Fito Blanko - Mississauga to Miami to Furious 7


Canadians tend to get excited about homegrown talent and for good reason: it's hard out there for any artist, let alone one from a suburb far from the musical meccas that are many major American cities. It's certainly not uncommon for a musician from Montreal or Toronto to catch a break, but we hear less about suburban artists -- and particularly ones who still call that suburb home -- getting their singles on hit movie soundtracks and collaborating with internationally renowned reggae and hip-hop artists.

Fortunately for you, you're about to hear about one of those artists now.

Fito Blanko (born Roberto Testa) has been having a good year. If you're into Latin pop, you might already be familiar with the Mississauga musician who has collaborated with such artists as Drake, Beenie Man and Fat Joe.

Blanko, who was born in Panama and immigrated to Montreal when he was five before making his way to Mississauga in 1991, has been making music since 2004. He released his first album Higher Level in 2004 and released his second, First Class, in 2008. He's currently at work on a Spanish-language album called Paraiso Nocturno and recently released an English-language single called All Night Long with Miami rapper Trina (which you can check out on Spotify). Blanko's recent single Meneo also made its way onto the Furious 7 official soundtrack and, to top off a pretty great year (and we're only a few months into it), the Latin Grammy-nominated singer is also the official spokesperson for the 2015 Toronto Pan Am Games -- an event he'll also be performing at.

So, how did this long-term Mississauga boy get his start?

Believe it or not, it was at a Square One bus terminal.

"At Square One, I was rapping in a bus terminal with friends and a girl drove by, heard me, and gave me her number and said she had a friend who owned a recording studio," says Blanko. "Her name was La Soul and she took me to a studio in Brampton. That's how I more or less got discovered. I was 15."

That said, Blanko admits he was initially hesitant to take La Soul up on her offer.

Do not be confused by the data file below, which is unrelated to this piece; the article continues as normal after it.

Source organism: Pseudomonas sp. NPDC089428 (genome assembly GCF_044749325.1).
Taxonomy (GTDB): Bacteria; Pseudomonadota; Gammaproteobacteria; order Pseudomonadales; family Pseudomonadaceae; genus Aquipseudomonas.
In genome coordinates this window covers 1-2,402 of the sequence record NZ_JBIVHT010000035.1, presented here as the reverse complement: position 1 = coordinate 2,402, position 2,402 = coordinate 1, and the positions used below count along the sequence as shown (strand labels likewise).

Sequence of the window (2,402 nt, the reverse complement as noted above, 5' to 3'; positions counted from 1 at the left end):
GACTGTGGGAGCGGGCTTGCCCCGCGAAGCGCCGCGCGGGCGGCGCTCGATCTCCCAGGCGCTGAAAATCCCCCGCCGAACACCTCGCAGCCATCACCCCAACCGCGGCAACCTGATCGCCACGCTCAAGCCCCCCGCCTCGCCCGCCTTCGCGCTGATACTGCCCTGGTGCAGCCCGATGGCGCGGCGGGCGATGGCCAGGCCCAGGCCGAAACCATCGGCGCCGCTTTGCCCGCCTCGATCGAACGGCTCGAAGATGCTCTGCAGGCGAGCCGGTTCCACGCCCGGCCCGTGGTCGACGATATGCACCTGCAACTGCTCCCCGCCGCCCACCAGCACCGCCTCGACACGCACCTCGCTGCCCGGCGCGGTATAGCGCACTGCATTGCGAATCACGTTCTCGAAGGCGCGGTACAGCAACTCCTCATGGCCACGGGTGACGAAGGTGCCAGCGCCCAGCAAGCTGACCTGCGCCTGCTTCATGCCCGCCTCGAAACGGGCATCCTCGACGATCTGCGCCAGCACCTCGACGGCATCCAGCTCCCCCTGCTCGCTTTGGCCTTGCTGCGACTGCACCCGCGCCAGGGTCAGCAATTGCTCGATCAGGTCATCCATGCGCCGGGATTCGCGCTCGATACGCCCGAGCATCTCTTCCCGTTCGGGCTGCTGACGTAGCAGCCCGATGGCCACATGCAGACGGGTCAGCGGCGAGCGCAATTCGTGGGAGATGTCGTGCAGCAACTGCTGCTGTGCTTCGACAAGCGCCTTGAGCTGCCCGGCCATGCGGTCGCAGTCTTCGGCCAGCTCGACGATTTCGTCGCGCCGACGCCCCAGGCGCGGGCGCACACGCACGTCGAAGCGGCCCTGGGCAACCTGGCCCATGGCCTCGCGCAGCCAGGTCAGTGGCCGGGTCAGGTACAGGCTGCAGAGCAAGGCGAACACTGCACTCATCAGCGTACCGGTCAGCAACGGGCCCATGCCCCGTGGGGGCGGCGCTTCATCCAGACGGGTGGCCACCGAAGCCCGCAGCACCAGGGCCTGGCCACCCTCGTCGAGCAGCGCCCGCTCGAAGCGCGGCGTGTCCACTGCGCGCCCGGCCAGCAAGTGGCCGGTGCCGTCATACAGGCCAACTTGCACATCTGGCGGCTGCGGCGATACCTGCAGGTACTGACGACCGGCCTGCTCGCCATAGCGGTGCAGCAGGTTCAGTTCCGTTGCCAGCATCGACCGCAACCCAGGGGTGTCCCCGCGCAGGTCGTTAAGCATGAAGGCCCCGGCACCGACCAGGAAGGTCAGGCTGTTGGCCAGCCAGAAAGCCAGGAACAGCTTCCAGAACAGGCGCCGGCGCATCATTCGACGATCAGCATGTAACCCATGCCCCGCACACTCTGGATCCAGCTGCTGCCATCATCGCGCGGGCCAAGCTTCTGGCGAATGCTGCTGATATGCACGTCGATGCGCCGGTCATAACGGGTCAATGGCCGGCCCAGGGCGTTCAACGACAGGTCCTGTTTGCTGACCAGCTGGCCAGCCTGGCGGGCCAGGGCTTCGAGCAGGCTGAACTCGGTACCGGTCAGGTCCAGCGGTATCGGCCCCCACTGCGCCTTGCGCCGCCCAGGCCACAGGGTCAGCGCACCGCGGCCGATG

"My buddy really pushed me to call her."

Like many musicians, Blanko started perfecting his craft young. After his family settled in the Mississauga Valley and Central Parkway neighbourhood, his parents pushed him to pursue his obvious love of music and performing.

"I liked singing and being on stage when I was five," he says. "I remember singing Michael Jackson in kindergarten. I've always loved music my parents encouraged me to follow my dreams. I think my parents were the ones who pushed me in a musical direction. They saw something in me and nurtured it. They supported me and they supported my music."

When Blanko was 16, he met Sensei Musica, a music producer and the CEO of Crown Loyalty Entertainment, through a cousin. The introduction would be a fruitful one, as Sensei has gone on to produce a sizeable body of Blanko's work -- including several popular singles and his two studio albums. Blanko's first Crown Loyalty album, 2004's Higher Level, featured two singles -- By My Side and Take Her Home -- that cracked the top 40 charts.

In 2005, Blanko was deemed People Magazine's Person to Watch. After that, a single Blanko collaborated on with Elvis Crespo hit number one on the Billboard charts in the Latin category. In 2014, he won a prestigious BMI award, a year after he was nominated for a Latin Grammy.

What Blanko seems most excited about right now, however, is Meneo's appearance on the Furious 7 soundtrack -- and for good reason. The soundtrack has generated a ton of buzz for the song (he's even seen YouTube videos of kids from all over the world dancing to it).